Congress was prompted to act last week when three instances of veteran suicide occurred within a five-day period on Department of Veteran Affairs properties, Stars and Stripes reports.
Two of the instances occurred in Georgia, one on April 5 at a Carl Vinson VA Medical Center parking garage in Dublin and the other outside the entrance to the Atlanta VA Medical Center in Decatur. A veteran on Tuesday shot himself at an Austin, Texas VA clinic waiting room.
“Those deaths did not go by me without noticing them, nor has it gone by me that we have a job to do,” said Georgia Senator Johnny Isakson during a Senate Veterans' Affairs Committee hearing.
The recent suicides, not an official subject of the hearing, was a significant topic of discussion after several senators asked VA officials to comment on Wednesday.
Executive in charge of the Veterans Health Administration Richard Stone said that out of the approximately 260 attempted suicides on VA property, 240 were interrupted and stopped. he did not give a time period for the instances.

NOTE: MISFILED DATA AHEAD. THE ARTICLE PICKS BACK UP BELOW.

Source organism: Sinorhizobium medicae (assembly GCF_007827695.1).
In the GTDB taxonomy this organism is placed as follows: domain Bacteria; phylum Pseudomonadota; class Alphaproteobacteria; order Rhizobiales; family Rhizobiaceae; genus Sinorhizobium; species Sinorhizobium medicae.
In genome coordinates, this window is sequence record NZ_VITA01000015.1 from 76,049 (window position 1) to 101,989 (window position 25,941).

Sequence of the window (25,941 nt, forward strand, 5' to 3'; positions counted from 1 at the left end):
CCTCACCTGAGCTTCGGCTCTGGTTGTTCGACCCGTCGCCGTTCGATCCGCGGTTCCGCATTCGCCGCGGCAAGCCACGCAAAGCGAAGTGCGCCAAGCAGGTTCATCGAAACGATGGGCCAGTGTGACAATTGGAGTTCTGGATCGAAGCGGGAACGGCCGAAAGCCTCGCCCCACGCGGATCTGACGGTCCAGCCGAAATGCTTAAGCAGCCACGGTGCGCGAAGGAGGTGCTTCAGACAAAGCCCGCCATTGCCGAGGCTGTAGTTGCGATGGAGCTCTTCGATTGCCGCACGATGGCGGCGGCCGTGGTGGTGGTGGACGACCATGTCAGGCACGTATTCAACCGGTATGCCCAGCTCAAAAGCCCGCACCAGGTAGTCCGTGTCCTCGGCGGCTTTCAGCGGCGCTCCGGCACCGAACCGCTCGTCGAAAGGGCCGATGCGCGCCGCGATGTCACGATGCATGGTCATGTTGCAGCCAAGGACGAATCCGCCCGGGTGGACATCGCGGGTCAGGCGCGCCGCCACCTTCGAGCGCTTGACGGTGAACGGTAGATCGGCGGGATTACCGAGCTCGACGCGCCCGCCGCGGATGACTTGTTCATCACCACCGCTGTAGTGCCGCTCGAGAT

A Washington Post report stated that 19 suicides occurred on Veteran Affairs property from October 2017 to November 2018.
"Every one of these is a gut-wrenching experience for our 24,000 mental health providers and all of us that work for VA,” Stone said.
Democrat and Californian Representative Mark Takano, also chairman of the House Committee on Veterans' Affairs, said that he would schedule a hearing on the topic later in April.
“Every new instance of veteran suicide showcases a barrier to access, but with three incidents on VA property in just five days, and six this year alone, it’s critical we do more to stop this epidemic,” Takano said. “I have called for a full committee hearing…to hear from VA about the recent tragedies and spark a larger discussion about what actions we can take together as a nation.”
Stars and Stripes reported, “According to the latest VA data, 20 veterans die by suicide every day. Of those deaths, 14 are not receiving VA health care.”